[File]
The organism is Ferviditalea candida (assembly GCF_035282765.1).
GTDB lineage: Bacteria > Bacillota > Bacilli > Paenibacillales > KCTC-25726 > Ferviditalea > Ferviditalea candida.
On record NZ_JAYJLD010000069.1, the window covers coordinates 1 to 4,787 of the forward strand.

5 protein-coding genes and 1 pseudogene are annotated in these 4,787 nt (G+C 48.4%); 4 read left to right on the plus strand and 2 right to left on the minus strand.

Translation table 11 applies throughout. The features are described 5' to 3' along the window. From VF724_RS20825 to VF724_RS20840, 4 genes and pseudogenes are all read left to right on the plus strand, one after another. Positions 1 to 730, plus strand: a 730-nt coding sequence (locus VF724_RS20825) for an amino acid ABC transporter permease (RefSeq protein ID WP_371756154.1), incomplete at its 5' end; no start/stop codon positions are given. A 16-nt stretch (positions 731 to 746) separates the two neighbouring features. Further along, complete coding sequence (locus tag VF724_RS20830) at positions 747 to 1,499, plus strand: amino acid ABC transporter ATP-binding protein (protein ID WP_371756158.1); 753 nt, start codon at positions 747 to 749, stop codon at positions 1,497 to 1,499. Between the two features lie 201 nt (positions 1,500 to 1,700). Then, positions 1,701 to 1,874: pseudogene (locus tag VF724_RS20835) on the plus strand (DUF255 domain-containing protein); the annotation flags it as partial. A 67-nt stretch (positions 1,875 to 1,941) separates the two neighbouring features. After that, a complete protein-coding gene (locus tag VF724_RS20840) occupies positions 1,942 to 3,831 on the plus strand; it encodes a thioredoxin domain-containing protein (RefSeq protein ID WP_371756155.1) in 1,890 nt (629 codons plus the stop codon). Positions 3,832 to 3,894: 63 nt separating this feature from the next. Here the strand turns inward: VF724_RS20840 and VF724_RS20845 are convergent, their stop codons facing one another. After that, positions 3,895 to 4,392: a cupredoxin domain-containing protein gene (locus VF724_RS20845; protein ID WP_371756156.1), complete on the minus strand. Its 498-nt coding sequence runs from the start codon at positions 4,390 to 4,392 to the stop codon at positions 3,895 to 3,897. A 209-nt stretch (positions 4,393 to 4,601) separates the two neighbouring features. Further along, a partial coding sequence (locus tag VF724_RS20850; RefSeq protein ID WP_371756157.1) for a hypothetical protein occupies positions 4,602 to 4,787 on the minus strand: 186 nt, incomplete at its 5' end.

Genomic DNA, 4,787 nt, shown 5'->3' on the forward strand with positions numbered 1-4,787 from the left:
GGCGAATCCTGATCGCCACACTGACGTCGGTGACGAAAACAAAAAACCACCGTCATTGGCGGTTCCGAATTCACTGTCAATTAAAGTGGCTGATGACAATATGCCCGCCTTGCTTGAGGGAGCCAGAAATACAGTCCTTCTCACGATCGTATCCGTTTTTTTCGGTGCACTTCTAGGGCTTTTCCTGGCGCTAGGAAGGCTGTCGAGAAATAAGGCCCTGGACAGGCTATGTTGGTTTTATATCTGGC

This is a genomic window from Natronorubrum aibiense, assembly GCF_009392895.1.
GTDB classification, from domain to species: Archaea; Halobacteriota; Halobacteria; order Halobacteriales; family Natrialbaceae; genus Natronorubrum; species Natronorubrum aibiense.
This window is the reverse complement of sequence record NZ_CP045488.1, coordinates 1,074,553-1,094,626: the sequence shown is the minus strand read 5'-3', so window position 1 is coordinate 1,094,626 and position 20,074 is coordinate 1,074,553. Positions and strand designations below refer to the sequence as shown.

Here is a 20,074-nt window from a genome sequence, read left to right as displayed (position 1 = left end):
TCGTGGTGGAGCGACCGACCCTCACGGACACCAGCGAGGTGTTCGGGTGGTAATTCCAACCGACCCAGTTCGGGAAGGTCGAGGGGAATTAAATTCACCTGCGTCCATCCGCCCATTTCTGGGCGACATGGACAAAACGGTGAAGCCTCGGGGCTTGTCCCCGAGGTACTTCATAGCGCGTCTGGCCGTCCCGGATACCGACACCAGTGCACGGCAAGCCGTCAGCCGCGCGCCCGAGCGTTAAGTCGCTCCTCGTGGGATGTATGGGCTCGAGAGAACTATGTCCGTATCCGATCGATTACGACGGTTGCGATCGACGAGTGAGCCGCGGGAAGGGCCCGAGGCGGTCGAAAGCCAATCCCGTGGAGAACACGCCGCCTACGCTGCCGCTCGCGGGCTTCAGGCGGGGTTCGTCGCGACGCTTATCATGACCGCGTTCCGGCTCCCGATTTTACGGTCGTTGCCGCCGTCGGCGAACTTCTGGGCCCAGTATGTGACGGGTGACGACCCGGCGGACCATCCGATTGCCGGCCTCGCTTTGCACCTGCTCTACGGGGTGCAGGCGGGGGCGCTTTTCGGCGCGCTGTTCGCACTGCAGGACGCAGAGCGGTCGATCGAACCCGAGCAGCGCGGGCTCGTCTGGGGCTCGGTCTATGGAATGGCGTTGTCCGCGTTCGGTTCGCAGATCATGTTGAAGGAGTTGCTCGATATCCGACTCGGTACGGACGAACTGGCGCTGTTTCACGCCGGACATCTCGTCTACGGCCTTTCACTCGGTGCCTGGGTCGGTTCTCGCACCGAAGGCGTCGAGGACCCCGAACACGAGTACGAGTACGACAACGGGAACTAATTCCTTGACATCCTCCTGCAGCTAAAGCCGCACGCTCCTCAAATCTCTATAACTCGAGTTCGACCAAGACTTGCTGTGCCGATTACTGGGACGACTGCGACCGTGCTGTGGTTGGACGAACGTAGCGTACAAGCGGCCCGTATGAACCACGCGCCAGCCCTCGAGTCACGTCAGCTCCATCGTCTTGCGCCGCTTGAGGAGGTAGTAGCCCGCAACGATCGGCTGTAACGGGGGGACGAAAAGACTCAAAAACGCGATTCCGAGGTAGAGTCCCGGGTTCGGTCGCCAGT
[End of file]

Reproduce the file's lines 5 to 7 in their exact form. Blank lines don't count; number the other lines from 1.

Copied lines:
Translation table 11 applies throughout. The features are described 5' to 3' along the window. From VF724_RS20825 to VF724_RS20840, 4 genes and pseudogenes are all read left to right on the plus strand, one after another. Positions 1 to 730, plus strand: a 730-nt coding sequence (locus VF724_RS20825) for an amino acid ABC transporter permease (RefSeq protein ID WP_371756154.1), incomplete at its 5' end; no start/stop codon positions are given. A 16-nt stretch (positions 731 to 746) separates the two neighbouring features. Further along, complete coding sequence (locus tag VF724_RS20830) at positions 747 to 1,499, plus strand: amino acid ABC transporter ATP-binding protein (protein ID WP_371756158.1); 753 nt, start codon at positions 747 to 749, stop codon at positions 1,497 to 1,499. Between the two features lie 201 nt (positions 1,500 to 1,700). Then, positions 1,701 to 1,874: pseudogene (locus tag VF724_RS20835) on the plus strand (DUF255 domain-containing protein); the annotation flags it as partial. A 67-nt stretch (positions 1,875 to 1,941) separates the two neighbouring features. After that, a complete protein-coding gene (locus tag VF724_RS20840) occupies positions 1,942 to 3,831 on the plus strand; it encodes a thioredoxin domain-containing protein (RefSeq protein ID WP_371756155.1) in 1,890 nt (629 codons plus the stop codon). Positions 3,832 to 3,894: 63 nt separating this feature from the next. Here the strand turns inward: VF724_RS20840 and VF724_RS20845 are convergent, their stop codons facing one another. After that, positions 3,895 to 4,392: a cupredoxin domain-containing protein gene (locus VF724_RS20845; protein ID WP_371756156.1), complete on the minus strand. Its 498-nt coding sequence runs from the start codon at positions 4,390 to 4,392 to the stop codon at positions 3,895 to 3,897. A 209-nt stretch (positions 4,393 to 4,601) separates the two neighbouring features. Further along, a partial coding sequence (locus tag VF724_RS20850; RefSeq protein ID WP_371756157.1) for a hypothetical protein occupies positions 4,602 to 4,787 on the minus strand: 186 nt, incomplete at its 5' end.

Genomic DNA, 4,787 nt, shown 5'->3' on the forward strand with positions numbered 1-4,787 from the left:
GGCGAATCCTGATCGCCACACTGACGTCGGTGACGAAAACAAAAAACCACCGTCATTGGCGGTTCCGAATTCACTGTCAATTAAAGTGGCTGATGACAATATGCCCGCCTTGCTTGAGGGAGCCAGAAATACAGTCCTTCTCACGATCGTATCCGTTTTTTTCGGTGCACTTCTAGGGCTTTTCCTGGCGCTAGGAAGGCTGTCGAGAAATAAGGCCCTGGACAGGCTATGTTGGTTTTATATCTGGC